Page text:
Photo: Courtesy of U.S. Army
By mid-July President Obama will announce a plan to withdraw 30,000 service members from Afghanistan in the next 12 to 18 months, according to The Daily Beast.This plan is seen as a way to appease both sides. Large numbers of troops will come home, but they’ll be staying an extra year to help ease the transition.
Leslie Gelb reports:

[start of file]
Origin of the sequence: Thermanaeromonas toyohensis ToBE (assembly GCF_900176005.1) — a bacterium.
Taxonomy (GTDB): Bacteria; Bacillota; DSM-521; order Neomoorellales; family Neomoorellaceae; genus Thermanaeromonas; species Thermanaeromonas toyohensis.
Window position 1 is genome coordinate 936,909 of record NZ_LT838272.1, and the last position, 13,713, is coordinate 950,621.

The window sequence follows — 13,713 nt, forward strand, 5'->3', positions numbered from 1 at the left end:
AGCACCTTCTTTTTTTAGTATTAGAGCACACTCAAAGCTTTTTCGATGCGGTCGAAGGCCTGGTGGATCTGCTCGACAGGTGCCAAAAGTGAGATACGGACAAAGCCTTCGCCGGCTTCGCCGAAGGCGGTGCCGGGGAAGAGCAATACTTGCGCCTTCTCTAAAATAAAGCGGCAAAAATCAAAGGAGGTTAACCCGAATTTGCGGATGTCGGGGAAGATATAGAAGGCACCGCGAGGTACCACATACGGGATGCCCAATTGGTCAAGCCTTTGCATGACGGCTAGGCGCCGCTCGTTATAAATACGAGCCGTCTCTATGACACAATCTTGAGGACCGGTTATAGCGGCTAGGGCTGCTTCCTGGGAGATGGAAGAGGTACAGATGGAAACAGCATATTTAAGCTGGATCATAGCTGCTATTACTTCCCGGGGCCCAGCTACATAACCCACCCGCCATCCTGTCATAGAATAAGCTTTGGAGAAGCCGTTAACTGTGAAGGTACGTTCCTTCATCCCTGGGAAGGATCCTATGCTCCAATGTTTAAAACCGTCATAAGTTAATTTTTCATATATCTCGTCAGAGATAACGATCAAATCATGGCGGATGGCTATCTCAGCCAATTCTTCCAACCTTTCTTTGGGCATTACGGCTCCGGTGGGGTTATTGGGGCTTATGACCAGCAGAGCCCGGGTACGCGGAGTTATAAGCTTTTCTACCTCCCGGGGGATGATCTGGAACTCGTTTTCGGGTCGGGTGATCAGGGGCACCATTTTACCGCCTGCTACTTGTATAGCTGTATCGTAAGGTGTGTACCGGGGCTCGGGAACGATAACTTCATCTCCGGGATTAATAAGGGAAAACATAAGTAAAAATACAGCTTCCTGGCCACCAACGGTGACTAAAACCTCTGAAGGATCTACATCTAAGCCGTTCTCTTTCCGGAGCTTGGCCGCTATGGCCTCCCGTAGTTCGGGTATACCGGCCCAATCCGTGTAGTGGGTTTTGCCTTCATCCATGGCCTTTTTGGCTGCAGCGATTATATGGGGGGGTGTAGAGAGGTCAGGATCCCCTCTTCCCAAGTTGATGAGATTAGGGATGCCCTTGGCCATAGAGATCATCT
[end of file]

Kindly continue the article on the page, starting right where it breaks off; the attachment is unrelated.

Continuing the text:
Sorting out the formula is for chess players. The U.S. now deploys about 100,000 troops, in addition to about 40,000 NATO troops. NATO, including Washington, recently announced that it will remove all combat forces by January 2015 (i.e., three and a half years from now). The 30,000 U.S. troops to be withdrawn beginning this July constitute the full amount deployed in the so-called surge decision of late 2009. Their departure will still leave 70,000 U.S. armed personnel in country. All these numbers, to say nothing of the situation on the ground in Afghanistan, make for intriguing manoeuvring in Washington. The exact number of forces to be reduced and the precise time frame for their withdrawal will be determined during the review that will get underway later this week.
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